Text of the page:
Sally Tyler is an attorney and policy practitioner in Washington, DC, where she has worked in the U.S. labor movement for more than two decades. She is a frequent commenter on events in Southeast Asia.
Will you tell us about your book? Why did you write it?
The Durian Chronicles: Reflections on the US and Southeast Asia in the Trump Era is a collection of brief essays linking policy developments in the US and Southeast Asia, juxtaposed with the kaleidoscopic events of a turbulent era. My style is punchy and lively, and sometimes a bit provocative. The topics are varied – from criminal justice and the environment, to fashion activism and religious freedom.
Though the essays are sourced and the book is being used in some college classes, the work is highly accessible to the reading public. I wrote the book to help forge connections – between the policy and scholarly communities, between readers in the US who are seeking a broader global view and between readers in Southeast Asia who want to know more about how actions in the US can have repercussions in their own lives.
Can you say a little about your background? How has your professional experience related to your writing?
I have an undergraduate degree in English literature from Emory University and a graduate degree from Harvard’s Kennedy School of Government, where I studied public policy and administration. I also have a law degree and am a barred attorney. I started out in my professional life as a journalist, but moved into politics. After graduate school, I moved to Washington, DC, to work for a Member of Congress. I eventually transitioned to working for one of the largest labor unions in the US, where I was responsible for helping develop policy and I am now part of the executive team.
I have always written in my jobs, whether it be political speeches or policy analysis memos, but this book is the first time I have published in my own voice and that is exciting!
How did you research the book?
I am an inveterate traveler (56 countries and counting), but I have a special connection with Southeast Asia and it is to that region that I continue to return, year after year. I have developed enduring friendships there and I have become a keener student of the history, politics and culture of nations in the region. But for me, experiential research is the best teacher and there is no substitute for being there. But the book is not solely about Southeast Asia, nor is it solely about the politics and policy of the US. It is about connections and reverberations between the two. It is important from my vantage point to live in the US and to travel to Southeast Asia frequently.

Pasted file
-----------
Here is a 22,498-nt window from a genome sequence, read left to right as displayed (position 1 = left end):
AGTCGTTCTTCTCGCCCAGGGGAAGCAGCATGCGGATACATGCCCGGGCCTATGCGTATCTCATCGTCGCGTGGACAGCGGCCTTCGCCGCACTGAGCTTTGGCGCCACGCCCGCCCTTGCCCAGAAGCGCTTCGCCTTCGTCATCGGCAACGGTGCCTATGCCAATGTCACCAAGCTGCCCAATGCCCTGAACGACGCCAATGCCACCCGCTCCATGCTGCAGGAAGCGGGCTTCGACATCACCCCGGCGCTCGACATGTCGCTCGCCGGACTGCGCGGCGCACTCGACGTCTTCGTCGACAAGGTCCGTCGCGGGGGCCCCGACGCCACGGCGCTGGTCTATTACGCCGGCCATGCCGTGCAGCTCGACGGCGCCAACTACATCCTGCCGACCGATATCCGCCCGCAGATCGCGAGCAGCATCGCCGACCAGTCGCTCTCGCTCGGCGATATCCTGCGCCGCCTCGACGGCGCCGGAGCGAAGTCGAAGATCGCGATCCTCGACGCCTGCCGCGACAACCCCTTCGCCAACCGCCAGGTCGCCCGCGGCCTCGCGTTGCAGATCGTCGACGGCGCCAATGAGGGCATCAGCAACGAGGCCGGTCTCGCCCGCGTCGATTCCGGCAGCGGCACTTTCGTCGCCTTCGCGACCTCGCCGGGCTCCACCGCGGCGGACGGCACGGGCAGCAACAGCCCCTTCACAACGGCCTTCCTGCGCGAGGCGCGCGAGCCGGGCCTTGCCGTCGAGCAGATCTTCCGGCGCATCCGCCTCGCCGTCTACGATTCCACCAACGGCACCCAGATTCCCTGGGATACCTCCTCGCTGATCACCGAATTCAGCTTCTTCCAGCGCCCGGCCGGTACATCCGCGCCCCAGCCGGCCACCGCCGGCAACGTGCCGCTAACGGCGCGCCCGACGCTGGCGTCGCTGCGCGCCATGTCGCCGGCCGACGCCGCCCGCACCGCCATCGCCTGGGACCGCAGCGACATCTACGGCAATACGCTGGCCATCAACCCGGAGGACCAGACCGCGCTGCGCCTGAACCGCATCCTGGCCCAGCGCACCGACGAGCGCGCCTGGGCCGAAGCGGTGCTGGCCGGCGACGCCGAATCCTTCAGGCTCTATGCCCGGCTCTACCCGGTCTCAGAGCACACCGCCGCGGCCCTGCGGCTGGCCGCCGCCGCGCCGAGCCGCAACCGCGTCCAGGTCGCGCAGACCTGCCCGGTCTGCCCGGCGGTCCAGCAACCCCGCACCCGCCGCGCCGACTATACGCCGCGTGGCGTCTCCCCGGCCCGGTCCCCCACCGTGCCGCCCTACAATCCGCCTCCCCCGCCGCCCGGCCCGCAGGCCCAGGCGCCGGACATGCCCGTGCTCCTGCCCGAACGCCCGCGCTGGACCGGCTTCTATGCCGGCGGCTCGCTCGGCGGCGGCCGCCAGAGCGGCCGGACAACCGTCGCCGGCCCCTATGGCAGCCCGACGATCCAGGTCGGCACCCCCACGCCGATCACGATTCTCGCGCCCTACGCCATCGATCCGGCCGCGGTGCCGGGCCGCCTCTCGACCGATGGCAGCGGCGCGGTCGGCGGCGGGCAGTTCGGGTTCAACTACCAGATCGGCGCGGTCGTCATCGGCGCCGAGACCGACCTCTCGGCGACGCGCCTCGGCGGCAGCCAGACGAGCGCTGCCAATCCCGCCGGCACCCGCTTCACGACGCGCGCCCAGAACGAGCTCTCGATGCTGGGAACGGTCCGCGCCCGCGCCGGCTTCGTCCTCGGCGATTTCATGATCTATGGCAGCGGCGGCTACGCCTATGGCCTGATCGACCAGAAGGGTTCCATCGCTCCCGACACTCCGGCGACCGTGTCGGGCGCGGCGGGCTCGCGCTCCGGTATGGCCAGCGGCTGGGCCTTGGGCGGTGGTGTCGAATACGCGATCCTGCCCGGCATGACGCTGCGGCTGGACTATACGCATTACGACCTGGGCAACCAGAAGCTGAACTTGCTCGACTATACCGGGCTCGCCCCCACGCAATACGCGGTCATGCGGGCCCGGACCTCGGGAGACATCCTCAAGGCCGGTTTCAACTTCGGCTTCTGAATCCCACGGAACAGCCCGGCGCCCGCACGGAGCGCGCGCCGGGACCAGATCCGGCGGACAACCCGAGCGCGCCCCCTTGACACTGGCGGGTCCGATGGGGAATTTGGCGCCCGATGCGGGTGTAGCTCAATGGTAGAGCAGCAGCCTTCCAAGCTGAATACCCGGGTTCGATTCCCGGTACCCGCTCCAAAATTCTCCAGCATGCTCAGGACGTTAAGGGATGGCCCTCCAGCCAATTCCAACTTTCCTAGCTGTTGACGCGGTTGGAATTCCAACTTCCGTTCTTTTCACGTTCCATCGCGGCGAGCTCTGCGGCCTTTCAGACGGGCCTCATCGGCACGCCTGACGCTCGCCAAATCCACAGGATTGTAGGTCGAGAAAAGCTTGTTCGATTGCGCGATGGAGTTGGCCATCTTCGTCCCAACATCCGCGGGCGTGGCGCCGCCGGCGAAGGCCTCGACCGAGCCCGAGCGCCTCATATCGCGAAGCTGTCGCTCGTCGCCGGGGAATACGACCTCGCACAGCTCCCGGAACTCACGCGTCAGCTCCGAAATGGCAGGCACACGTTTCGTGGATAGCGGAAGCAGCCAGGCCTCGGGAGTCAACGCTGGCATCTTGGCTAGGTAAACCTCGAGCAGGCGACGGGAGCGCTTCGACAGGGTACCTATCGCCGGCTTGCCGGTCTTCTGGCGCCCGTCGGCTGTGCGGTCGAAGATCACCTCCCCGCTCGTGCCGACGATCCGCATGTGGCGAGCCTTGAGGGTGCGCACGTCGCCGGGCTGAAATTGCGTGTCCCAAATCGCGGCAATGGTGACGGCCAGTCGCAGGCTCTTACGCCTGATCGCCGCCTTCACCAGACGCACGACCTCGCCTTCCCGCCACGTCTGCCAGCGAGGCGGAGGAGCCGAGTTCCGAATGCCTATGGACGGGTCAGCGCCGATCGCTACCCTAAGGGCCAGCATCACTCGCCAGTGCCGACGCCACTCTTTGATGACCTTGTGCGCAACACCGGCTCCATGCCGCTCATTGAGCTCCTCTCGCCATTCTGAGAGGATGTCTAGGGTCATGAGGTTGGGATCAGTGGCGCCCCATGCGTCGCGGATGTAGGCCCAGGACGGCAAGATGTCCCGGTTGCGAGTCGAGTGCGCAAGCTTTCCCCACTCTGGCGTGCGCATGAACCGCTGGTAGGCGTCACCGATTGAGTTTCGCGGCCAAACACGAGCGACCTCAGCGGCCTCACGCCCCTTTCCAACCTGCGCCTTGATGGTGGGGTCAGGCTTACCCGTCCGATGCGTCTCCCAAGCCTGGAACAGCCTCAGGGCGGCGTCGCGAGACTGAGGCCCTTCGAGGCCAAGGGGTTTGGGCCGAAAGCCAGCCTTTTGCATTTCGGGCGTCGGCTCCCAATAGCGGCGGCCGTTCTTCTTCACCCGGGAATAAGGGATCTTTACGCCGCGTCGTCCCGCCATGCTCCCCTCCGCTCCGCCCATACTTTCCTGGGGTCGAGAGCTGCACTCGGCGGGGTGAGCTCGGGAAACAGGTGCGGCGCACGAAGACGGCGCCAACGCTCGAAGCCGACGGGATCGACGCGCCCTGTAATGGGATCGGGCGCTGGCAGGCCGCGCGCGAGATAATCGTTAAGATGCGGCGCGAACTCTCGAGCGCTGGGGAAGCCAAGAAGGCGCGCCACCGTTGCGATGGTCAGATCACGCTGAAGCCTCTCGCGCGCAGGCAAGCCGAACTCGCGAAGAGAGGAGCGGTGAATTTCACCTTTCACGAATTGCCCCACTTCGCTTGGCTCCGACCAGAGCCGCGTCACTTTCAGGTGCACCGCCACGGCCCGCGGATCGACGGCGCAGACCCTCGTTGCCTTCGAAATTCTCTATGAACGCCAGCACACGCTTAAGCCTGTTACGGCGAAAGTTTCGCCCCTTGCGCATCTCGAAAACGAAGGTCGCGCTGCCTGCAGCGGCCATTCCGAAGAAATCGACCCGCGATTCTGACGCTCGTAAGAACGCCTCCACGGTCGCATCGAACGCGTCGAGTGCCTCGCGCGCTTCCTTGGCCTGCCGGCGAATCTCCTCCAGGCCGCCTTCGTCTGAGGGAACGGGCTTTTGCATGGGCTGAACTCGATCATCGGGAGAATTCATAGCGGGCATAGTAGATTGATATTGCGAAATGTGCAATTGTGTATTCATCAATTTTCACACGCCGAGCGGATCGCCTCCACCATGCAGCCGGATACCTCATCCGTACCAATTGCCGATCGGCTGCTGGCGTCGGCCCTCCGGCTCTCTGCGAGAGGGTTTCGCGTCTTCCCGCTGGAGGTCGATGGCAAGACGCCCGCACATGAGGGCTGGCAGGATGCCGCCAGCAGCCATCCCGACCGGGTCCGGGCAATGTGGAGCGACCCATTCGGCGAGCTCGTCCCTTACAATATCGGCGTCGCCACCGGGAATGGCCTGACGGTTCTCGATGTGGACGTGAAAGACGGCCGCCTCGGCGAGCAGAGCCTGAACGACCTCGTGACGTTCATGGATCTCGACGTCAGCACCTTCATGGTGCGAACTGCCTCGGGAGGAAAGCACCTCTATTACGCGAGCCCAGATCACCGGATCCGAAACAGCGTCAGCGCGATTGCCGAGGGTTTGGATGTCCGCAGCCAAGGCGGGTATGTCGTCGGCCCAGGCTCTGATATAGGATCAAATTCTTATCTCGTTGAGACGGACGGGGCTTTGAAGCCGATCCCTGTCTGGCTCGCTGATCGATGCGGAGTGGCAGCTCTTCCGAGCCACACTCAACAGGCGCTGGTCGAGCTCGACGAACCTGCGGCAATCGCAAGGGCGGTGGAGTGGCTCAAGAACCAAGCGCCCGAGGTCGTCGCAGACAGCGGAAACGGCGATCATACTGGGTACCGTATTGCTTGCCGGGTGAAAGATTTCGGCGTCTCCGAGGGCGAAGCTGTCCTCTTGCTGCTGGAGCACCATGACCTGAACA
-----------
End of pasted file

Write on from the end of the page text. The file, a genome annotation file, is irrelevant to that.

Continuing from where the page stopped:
Although it was difficult being unable to travel during the pandemic, the necessity of being homebound afforded me the time and space to finish writing the book. I was so happy to have returned to the region in the Fall for the first time in two and a half years. I was anxious to see how the region has changed and what remained the same.
If you could be anywhere right now, where would you be?
Would it surprise you if I said somewhere in Southeast Asia? 😉 Though work pressures sometimes limit me to flying into a city and quickly flying out again, I prefer slow travel when I have the time. I like local trains that are un-airconditioned, riding through the countryside with the windows open. And above all, I like slow boats, whether navigating the Tonle Sap from Siem Reap to Battambang or cruising down the Irawaddy from Mandalay to Bagan.
What do you like to do when you are not working or writing?
I try to stay fit and like being active. I am a certified teacher of yoga and Pilates, and I like sharing those forms of exercise with others when I can. I also took up pickleball during the pandemic. It’s an extremely popular sport in the US and beginning to spread elsewhere (Google it, if you’re unfamiliar). It is played with a lightweight paddle that I was able to easily slip into my suitcase when I returned to Southeast Asia this Fall, and I got to play in Bangkok and Chiang Mai, where the game is beginning to catch on. It was lots of fun and a great way to meet new people. When I’m home I also love films, music and just hanging out with friends.
What have been reader impressions of your book?
I have been really gratified by some of the comments from readers that underscore that The Durian Chronicles is resonating with people. One reader review noted, “Tyler clearly chose the road less traveled wherever she went, leading to original insights gained through careful observation and conversation.” Another one said, “More than a worthwhile read, it’s an important read.”
Has there been any media coverage that you want to highlight for readers?
The Southeast Asia Globe featured a book review and in-depth interview (https://southeastasiaglobe.com/the-durian-chronicles-explores-political-dissonance-between-the-u-s-and-southeast-asia). They wrote, “Tyler commits herself earnestly as an observer…Her on-the-ground approach and passion help her address sensitive cross-country political issues.”
How do you hope to connect with readers?
I am always happy to talk about the work and am appreciative for the insights of others who think about related issues. In the US, it’s a little easier to connect through public events, but I am also happy to do interviews for blogs or participate in podcasts, webinars or Zoom discussion panels. Anyone with specific engagement ideas can reach me through my publisher, Chin Music Press (chinmusicpress at gmail.com).
Where can people buy the book?
The book is available at many brick and mortar bookstores in the US and internationally, and is also available through online platforms, including Amazon.